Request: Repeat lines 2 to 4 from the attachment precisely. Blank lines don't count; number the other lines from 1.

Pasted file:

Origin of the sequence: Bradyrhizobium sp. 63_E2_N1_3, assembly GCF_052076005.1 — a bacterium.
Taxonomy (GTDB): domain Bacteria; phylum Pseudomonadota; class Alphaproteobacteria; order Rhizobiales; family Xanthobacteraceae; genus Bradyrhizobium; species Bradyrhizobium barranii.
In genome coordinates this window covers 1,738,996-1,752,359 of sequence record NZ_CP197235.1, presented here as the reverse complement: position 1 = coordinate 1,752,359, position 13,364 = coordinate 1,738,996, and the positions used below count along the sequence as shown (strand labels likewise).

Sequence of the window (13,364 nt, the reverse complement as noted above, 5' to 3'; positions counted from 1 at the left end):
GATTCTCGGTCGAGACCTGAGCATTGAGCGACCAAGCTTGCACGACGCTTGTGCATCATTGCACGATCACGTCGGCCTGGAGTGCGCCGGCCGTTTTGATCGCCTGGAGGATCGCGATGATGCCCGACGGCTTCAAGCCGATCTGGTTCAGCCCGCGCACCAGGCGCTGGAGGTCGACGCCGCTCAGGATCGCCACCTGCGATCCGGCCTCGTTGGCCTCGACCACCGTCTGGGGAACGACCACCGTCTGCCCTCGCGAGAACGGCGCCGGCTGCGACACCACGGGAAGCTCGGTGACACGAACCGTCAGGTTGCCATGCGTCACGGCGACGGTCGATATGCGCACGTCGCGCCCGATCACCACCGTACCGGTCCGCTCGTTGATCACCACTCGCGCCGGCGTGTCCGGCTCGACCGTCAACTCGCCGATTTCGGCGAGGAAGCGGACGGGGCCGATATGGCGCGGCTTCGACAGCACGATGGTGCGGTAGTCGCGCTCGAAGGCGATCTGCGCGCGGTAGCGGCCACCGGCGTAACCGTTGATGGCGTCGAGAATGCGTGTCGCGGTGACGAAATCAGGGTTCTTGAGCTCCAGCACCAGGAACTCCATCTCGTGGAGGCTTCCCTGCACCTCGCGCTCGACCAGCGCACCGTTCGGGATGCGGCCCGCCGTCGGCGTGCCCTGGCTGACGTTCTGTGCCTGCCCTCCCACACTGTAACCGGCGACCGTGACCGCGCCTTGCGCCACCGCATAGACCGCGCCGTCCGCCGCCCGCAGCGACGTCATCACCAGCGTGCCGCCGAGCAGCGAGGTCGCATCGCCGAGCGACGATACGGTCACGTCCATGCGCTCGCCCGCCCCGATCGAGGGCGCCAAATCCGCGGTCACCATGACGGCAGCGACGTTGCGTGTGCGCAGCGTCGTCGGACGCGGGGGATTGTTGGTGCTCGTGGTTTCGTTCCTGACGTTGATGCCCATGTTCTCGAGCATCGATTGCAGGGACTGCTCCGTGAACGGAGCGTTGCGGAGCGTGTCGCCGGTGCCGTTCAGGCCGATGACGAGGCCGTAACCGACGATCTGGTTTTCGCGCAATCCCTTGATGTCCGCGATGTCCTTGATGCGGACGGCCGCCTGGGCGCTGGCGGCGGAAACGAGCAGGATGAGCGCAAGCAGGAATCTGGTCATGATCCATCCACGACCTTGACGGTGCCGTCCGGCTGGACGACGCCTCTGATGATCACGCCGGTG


Taxonomy (GTDB): domain Bacteria; phylum Pseudomonadota; class Alphaproteobacteria; order Rhizobiales; family Xanthobacteraceae; genus Bradyrhizobium; species Bradyrhizobium barranii.
In genome coordinates this window covers 1,738,996-1,752,359 of sequence record NZ_CP197235.1, presented here as the reverse complement: position 1 = coordinate 1,752,359, position 13,364 = coordinate 1,738,996, and the positions used below count along the sequence as shown (strand labels likewise).

Sequence of the window (13,364 nt, the reverse complement as noted above, 5' to 3'; positions counted from 1 at the left end):